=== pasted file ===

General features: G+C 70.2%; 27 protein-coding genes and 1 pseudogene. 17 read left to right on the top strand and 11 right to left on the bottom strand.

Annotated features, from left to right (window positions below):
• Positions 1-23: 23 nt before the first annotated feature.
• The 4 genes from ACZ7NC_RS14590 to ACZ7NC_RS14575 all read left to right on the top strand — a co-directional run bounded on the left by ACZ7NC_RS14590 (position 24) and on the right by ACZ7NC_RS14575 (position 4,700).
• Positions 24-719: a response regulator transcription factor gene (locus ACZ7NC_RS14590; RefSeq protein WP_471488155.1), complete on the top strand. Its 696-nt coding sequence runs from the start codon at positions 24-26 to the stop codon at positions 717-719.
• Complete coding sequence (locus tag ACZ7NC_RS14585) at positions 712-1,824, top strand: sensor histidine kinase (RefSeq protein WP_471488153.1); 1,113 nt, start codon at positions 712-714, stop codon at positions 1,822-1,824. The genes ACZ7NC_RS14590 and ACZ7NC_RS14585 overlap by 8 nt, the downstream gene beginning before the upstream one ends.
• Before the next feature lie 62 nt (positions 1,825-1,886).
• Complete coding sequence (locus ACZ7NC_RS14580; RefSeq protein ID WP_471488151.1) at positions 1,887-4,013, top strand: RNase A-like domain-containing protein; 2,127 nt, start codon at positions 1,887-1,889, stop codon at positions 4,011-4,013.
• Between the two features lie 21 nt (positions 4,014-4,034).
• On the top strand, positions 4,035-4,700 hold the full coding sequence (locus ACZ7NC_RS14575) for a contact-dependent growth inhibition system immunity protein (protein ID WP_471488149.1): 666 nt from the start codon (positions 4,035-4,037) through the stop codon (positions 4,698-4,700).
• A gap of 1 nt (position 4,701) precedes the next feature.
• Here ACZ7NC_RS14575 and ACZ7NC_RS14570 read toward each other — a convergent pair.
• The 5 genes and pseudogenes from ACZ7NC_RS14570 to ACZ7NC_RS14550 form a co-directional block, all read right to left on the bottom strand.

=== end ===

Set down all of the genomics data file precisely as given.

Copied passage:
General features: G+C 70.2%; 27 protein-coding genes and 1 pseudogene. 17 read left to right on the top strand and 11 right to left on the bottom strand.

Annotated features, from left to right (window positions below):
• Positions 1-23: 23 nt before the first annotated feature.
• The 4 genes from ACZ7NC_RS14590 to ACZ7NC_RS14575 all read left to right on the top strand — a co-directional run bounded on the left by ACZ7NC_RS14590 (position 24) and on the right by ACZ7NC_RS14575 (position 4,700).
• Positions 24-719: a response regulator transcription factor gene (locus ACZ7NC_RS14590; RefSeq protein WP_471488155.1), complete on the top strand. Its 696-nt coding sequence runs from the start codon at positions 24-26 to the stop codon at positions 717-719.
• Complete coding sequence (locus tag ACZ7NC_RS14585) at positions 712-1,824, top strand: sensor histidine kinase (RefSeq protein WP_471488153.1); 1,113 nt, start codon at positions 712-714, stop codon at positions 1,822-1,824. The genes ACZ7NC_RS14590 and ACZ7NC_RS14585 overlap by 8 nt, the downstream gene beginning before the upstream one ends.
• Before the next feature lie 62 nt (positions 1,825-1,886).
• Complete coding sequence (locus ACZ7NC_RS14580; RefSeq protein ID WP_471488151.1) at positions 1,887-4,013, top strand: RNase A-like domain-containing protein; 2,127 nt, start codon at positions 1,887-1,889, stop codon at positions 4,011-4,013.
• Between the two features lie 21 nt (positions 4,014-4,034).
• On the top strand, positions 4,035-4,700 hold the full coding sequence (locus ACZ7NC_RS14575) for a contact-dependent growth inhibition system immunity protein (protein ID WP_471488149.1): 666 nt from the start codon (positions 4,035-4,037) through the stop codon (positions 4,698-4,700).
• A gap of 1 nt (position 4,701) precedes the next feature.
• Here ACZ7NC_RS14575 and ACZ7NC_RS14570 read toward each other — a convergent pair.
• The 5 genes and pseudogenes from ACZ7NC_RS14570 to ACZ7NC_RS14550 form a co-directional block, all read right to left on the bottom strand.